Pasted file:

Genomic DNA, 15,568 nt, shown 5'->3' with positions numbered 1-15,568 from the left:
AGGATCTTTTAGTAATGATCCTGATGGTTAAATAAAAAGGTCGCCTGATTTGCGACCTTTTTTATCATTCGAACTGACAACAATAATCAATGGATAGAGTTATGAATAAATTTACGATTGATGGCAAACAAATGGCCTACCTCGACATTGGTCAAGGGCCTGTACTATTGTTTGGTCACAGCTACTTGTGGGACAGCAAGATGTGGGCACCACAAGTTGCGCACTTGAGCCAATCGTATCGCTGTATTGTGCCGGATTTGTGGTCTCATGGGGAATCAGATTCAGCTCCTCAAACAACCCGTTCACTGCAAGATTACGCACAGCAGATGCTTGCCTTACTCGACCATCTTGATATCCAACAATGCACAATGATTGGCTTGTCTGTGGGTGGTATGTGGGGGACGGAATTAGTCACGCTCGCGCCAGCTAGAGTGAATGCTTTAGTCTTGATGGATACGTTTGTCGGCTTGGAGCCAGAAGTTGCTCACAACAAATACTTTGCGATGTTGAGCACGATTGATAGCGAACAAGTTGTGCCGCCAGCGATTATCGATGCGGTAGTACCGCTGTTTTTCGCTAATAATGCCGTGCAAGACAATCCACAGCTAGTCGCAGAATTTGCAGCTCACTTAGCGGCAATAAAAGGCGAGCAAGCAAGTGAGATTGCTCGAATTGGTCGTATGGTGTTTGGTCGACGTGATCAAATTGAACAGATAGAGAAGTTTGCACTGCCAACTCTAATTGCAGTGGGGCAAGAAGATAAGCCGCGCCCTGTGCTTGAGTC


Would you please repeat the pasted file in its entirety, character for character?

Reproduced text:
Genomic DNA, 15,568 nt, shown 5'->3' with positions numbered 1-15,568 from the left:
AGGATCTTTTAGTAATGATCCTGATGGTTAAATAAAAAGGTCGCCTGATTTGCGACCTTTTTTATCATTCGAACTGACAACAATAATCAATGGATAGAGTTATGAATAAATTTACGATTGATGGCAAACAAATGGCCTACCTCGACATTGGTCAAGGGCCTGTACTATTGTTTGGTCACAGCTACTTGTGGGACAGCAAGATGTGGGCACCACAAGTTGCGCACTTGAGCCAATCGTATCGCTGTATTGTGCCGGATTTGTGGTCTCATGGGGAATCAGATTCAGCTCCTCAAACAACCCGTTCACTGCAAGATTACGCACAGCAGATGCTTGCCTTACTCGACCATCTTGATATCCAACAATGCACAATGATTGGCTTGTCTGTGGGTGGTATGTGGGGGACGGAATTAGTCACGCTCGCGCCAGCTAGAGTGAATGCTTTAGTCTTGATGGATACGTTTGTCGGCTTGGAGCCAGAAGTTGCTCACAACAAATACTTTGCGATGTTGAGCACGATTGATAGCGAACAAGTTGTGCCGCCAGCGATTATCGATGCGGTAGTACCGCTGTTTTTCGCTAATAATGCCGTGCAAGACAATCCACAGCTAGTCGCAGAATTTGCAGCTCACTTAGCGGCAATAAAAGGCGAGCAAGCAAGTGAGATTGCTCGAATTGGTCGTATGGTGTTTGGTCGACGTGATCAAATTGAACAGATAGAGAAGTTTGCACTGCCAACTCTAATTGCAGTGGGGCAAGAAGATAAGCCGCGCCCTGTGCTTGAGTC